Coring is used on floors, walls and ceilings whenever there is a requirement for a hole. There are many applications, but in general it is used for utility penetrations.
Core holes are necessary for making way for water pipes, sewer lines, phone lines and computer lines. It is also required for plumbing, electrical wiring, and heating, along with the creation of vaults and manholes.
If you are looking for concrete core drilling services, get in touch today!
Ground Penetrating Radar (GPR) is a method for scanning the ground for subsurface objects.
GPR is a non-destructive process with a variety of applications from earth sciences, archaeology, construction, to military.
The process works by sending high-frequency electromagnetic waves into the ground from a transmitting antenna. These waves are then reflected back up to form an image of the subsurface. It can be used across a wide range of materials, including rock, soil, ice, fresh water, pavements and structures.
A Ground Penetrating Radar system consists of a transmitter, a receiver, and a control unit. The transmitting antenna begins by sending electromagnetic waves into the ground, which are then reflected off underground layers and objects.
Reflections are produced whenever the wave enters a material that differs in its conduction properties from the material it left. The receiving antenna then receives the wave reflections and measures the travel time and strength. This is then converted into an accurate image of whatever is below the surface.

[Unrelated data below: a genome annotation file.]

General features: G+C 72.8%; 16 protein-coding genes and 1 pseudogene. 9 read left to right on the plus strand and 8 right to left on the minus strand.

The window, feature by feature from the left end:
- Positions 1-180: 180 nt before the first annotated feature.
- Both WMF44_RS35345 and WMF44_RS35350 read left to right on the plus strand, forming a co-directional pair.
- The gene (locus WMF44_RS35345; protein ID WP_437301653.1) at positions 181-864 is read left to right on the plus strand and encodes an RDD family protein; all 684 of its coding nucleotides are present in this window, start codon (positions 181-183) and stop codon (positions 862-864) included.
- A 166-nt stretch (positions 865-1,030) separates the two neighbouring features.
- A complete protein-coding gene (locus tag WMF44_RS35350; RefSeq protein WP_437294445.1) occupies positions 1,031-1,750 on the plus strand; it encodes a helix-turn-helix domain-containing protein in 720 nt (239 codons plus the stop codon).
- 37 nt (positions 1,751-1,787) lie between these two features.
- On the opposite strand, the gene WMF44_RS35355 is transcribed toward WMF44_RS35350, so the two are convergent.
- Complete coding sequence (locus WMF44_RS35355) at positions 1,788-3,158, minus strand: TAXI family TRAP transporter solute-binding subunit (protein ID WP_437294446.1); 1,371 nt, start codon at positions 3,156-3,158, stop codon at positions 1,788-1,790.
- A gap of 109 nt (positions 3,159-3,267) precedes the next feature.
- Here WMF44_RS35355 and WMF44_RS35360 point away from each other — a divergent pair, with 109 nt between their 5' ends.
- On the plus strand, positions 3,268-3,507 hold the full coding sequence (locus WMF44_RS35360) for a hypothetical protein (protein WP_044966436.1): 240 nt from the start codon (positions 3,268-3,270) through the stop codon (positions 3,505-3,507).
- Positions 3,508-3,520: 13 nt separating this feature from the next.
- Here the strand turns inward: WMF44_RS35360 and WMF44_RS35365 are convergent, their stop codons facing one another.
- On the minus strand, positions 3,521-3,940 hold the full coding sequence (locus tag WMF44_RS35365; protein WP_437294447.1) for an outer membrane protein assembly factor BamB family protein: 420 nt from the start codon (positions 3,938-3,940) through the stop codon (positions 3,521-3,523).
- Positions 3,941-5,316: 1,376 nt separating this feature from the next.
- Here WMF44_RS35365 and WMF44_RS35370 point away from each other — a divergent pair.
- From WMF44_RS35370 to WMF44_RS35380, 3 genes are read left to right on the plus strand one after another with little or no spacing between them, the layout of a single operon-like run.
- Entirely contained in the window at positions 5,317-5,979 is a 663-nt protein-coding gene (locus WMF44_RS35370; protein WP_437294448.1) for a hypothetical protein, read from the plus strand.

A number of factors can be altered depending on the requirement of the process. Changing the frequency of the wave can alter the depth and detail of the scan, therefore antenna choice is one of the most important factors in survey design.
GPR has applications in a number of fields. It can be used in Earth Sciences to study bedrock, soils and groundwater, along with water table profiling.
Most commonly it can be used in engineering applications as a form of non-destructive testing (NDT) on structures and pavements. It can be used for concrete scanning, utility locating, and oil tank locating, to name a few.
Another application lies in archaeology, with the detection and mapping of archaeological features and cemeteries. GPR also has uses in military and law enforcement, for the detection of dangerous objects such as landmines.
For more information on ground penetrating radar and how it can be used, feel free to get in touch!